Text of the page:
The project of the INP and the UB started in 2006 and is expected to continue until at least 2015. Its main objective was to build solid bases for understanding the formation processes of the Numidian states, whose existence during the third to first centuries bc is known through written sources. With this objective, the two institutions agreed to work at the site of Althiburos, a well-known Roman city with clear indications of a pre-Roman past, and its environs. Althiburos (now El Mede'ina, ‘the small town’) is located in the north-west of Tunisia, in the administrative region (gouvernorat) of El Kef, about 45 kilometres south of this town and 215 kilometres south-west of Tunis (Figure 15.1). This area is part of the Tunisian High Tell, which has always been reputed for its agricultural wealth, especially in Antiquity.

The adopted research strategy combines the excavation of the preRoman levels of Althiburos with the survey of its environs, in order to obtain relevant data on the evolution of the territory’s settlement patterns and exploitation, on demography, on the evolution of material culture, as well as on architecture and urbanism (Kallala and Sanmarti 2011; Sanmarti et al. 2012). The digs at Althiburos showed that it was already occupied in the tenth century cal. bc, and archae- obiological data suggest that population increased consistently during the first millennium bc. From the sixth century bc, there is clear evidence of urban changes, culminating in the fourth century bc with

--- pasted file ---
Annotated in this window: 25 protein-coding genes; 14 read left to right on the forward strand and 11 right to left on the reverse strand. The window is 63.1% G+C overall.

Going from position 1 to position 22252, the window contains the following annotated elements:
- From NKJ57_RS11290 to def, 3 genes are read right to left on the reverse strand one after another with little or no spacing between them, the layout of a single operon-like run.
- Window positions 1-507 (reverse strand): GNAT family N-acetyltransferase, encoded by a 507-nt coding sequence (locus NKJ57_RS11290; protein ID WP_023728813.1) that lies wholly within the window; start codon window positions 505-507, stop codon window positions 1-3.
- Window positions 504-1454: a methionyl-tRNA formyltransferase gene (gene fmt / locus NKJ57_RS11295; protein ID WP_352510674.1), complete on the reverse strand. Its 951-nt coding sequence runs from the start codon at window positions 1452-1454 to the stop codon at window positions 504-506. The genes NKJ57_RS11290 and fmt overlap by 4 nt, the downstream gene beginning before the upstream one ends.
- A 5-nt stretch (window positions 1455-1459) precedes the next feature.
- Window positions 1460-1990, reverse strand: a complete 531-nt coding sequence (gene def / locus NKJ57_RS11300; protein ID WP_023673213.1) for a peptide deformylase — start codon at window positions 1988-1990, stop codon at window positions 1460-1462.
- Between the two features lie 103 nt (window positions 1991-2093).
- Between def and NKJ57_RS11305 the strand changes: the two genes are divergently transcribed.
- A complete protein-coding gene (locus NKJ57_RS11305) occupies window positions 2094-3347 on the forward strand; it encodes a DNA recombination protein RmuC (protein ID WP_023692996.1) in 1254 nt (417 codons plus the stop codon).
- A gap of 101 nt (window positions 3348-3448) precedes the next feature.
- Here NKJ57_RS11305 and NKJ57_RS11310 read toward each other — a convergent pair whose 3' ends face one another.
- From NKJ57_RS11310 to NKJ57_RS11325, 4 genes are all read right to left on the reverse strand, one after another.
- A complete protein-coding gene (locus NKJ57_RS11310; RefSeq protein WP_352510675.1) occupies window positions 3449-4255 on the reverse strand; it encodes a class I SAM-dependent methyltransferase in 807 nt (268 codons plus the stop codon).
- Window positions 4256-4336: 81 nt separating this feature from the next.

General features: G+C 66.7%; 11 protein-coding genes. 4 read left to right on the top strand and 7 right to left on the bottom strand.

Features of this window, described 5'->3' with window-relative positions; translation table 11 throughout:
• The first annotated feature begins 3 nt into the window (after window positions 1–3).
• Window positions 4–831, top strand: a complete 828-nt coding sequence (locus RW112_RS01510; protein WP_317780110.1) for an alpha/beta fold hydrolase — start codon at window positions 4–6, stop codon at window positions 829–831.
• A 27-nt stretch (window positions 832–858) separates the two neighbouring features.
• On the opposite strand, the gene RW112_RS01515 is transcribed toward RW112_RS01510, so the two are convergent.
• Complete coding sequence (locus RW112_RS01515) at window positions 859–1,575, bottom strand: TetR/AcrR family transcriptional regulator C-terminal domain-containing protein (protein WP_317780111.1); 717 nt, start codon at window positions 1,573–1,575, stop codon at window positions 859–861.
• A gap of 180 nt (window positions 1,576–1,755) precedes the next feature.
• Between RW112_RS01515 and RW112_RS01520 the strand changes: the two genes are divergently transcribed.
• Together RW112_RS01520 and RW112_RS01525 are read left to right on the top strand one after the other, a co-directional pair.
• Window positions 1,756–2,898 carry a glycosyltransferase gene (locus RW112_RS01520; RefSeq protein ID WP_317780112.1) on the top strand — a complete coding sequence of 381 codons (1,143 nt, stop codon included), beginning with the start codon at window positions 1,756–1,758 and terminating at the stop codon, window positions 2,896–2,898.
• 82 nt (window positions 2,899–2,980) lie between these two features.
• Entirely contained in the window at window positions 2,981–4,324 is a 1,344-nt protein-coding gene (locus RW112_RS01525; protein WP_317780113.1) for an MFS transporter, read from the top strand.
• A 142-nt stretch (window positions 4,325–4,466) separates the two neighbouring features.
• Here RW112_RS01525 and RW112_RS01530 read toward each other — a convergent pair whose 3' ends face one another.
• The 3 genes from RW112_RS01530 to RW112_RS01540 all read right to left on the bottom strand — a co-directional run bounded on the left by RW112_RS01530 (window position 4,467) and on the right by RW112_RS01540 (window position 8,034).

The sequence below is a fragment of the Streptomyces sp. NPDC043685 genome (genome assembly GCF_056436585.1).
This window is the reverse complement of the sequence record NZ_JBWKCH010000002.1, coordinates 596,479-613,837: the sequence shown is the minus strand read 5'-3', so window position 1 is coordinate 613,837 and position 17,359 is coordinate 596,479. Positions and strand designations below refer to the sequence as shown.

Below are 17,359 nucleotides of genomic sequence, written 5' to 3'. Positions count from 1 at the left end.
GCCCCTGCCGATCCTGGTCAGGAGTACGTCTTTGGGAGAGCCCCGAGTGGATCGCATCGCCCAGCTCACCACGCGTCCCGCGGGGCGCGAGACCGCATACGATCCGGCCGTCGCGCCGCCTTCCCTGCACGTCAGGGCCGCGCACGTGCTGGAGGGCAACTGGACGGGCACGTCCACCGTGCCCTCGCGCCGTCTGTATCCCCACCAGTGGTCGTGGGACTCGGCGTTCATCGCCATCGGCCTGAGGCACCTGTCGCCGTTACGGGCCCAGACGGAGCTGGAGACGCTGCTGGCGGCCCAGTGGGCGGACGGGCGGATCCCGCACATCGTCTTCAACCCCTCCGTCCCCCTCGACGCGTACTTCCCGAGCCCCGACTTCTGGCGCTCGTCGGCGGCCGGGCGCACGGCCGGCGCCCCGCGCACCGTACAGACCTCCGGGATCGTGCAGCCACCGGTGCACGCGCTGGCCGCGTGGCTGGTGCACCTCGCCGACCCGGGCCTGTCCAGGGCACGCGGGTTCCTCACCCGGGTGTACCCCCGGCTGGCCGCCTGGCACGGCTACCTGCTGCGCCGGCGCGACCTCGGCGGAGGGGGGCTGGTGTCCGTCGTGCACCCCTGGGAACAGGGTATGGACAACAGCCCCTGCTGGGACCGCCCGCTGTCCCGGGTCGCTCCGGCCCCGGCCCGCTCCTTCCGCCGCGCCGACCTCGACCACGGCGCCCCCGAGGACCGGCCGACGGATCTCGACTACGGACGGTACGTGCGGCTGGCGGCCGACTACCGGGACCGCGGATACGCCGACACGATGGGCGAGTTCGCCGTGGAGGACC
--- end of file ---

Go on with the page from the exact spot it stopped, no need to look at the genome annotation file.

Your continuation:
Map of northern Tunisia showing the location of Althiburos. Map by Joan Sanmarti et al

Figure 15.1. Map of northern Tunisia showing the location of Althiburos. Map by Joan Sanmarti et al.

the erection of a defensive wall. These are the first solid data on settlements, lifestyles and material culture of autochthonous communities in the first millennium bc. In general, these data are consistent with the idea that the development of social complexity was linked to the increase of the population density, a process that was obviously favoured by iron metallurgy, already attested at Althiburos by the end of the ninth century bc. This would eventually lead to situations of scarcity, which, in turn, would have prompted the development of political economy and institutionalization. These results constitute a major advance in the knowledge of pre-Roman societies of eastern Maghreb. Nevertheless, this is still far from adequate, since this contribution is very limited from the geographic point of view, and, regarding the chronological dimension, the second millennium bc still constitutes a large gap between the Neolithic period and the Phoenician colonization.

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